Ankylosing Spondylitis Affects the Foot

Ankylosing spondylitis is a long-term inflammatory joint disease which normally affects the spine, but could impact any joints in the body as well as various other organ systems. The name ‘ankylosing’ means a fusing of the joints and ‘spondylitis’ refers to the spine. The disease impacts on about 0.1-0.2% of the population and tends to affect males more frequently. It typically just begins as an pain in the lower back that is actually the same in signs and symptoms to almost every other common back problem so is generally treated as such. Frequently, this approach will fail and other approaches get used. Inevitably, when additional signs and symptoms occur in various other joints there may be further investigation leading to the diagnosis of ankylosing spondylitis. This process may take many years before the diagnosis gets made. The standard approach to treatment for this is to use drugs to address the inflammatory process in the joint along with physical therapy to help keep the spine mobile and flexible.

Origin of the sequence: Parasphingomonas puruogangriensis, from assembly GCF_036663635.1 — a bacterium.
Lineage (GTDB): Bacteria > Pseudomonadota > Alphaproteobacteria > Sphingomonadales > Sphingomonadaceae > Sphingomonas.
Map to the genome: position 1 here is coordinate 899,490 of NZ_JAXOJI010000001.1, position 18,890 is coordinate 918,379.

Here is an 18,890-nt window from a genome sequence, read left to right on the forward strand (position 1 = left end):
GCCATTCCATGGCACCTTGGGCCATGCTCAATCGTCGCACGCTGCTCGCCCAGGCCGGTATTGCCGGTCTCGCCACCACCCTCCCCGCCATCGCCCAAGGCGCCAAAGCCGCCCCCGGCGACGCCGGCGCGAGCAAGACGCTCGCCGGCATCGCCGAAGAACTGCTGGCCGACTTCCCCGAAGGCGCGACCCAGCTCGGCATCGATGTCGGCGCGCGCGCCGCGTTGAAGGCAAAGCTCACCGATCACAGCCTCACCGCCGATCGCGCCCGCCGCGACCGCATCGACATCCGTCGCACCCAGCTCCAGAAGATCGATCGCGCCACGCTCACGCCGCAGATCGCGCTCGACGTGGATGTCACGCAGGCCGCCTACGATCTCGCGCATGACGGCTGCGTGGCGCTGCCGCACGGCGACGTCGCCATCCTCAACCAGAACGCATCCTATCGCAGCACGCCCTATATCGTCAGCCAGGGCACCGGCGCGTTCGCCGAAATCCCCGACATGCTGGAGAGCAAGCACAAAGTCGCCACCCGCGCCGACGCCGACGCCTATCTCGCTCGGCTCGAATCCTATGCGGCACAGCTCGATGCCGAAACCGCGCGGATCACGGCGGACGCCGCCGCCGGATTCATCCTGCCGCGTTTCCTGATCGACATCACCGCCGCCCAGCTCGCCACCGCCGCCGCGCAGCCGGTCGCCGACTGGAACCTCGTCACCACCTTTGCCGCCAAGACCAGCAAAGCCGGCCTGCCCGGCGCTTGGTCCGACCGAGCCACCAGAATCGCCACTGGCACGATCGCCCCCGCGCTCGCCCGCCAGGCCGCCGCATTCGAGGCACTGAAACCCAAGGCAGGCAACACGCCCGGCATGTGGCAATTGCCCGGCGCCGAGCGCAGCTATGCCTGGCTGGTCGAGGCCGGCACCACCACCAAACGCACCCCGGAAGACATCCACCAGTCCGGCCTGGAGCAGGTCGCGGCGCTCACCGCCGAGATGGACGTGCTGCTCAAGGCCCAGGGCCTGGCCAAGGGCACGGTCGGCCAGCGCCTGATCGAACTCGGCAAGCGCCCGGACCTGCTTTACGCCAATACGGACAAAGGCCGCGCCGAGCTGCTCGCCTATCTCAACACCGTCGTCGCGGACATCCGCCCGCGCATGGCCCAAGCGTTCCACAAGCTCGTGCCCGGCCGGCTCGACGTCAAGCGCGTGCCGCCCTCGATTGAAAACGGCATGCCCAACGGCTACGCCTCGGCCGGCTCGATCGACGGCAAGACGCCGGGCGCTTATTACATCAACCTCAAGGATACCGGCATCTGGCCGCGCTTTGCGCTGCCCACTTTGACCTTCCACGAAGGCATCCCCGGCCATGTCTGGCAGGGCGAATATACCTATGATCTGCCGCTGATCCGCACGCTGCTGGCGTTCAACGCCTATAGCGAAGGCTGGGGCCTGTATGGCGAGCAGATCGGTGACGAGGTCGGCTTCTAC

Ankylosing spondylitis has an effect on the foot often. The first way is that the joint inflammation process can affect the joints in the feet and cause pain there. Heel spurs or plantar fasciitis is very common in those with Ankylosing spondylitis. This type of heel pain is not the common one that you get since it is part of the disease process, therefore tends to not respond adequately to the conventional methods of dealing with heel pain. Like the arthritis which affects the joints in the feet, the therapy is mainly directed at the medications that suppress the inflammatory response. Another way that ankylosing spondylitis has an effect on the foot is indirect. Since the significant signs and symptoms of the disease are in the spine, the lower as well as upper back become very restricted in motion, so those with ankylosing spondylitis tend to have trouble bending down to reach their feet. Because of this they are unable to even do basic things like trim their own nails or self-care for their feet. They’re also going to have issues managing different conditions that affect the foot. They will often need to visit a podiatrist regularly for foot care and maintenance of foot health and for the regular management of any foot issues that might occur.

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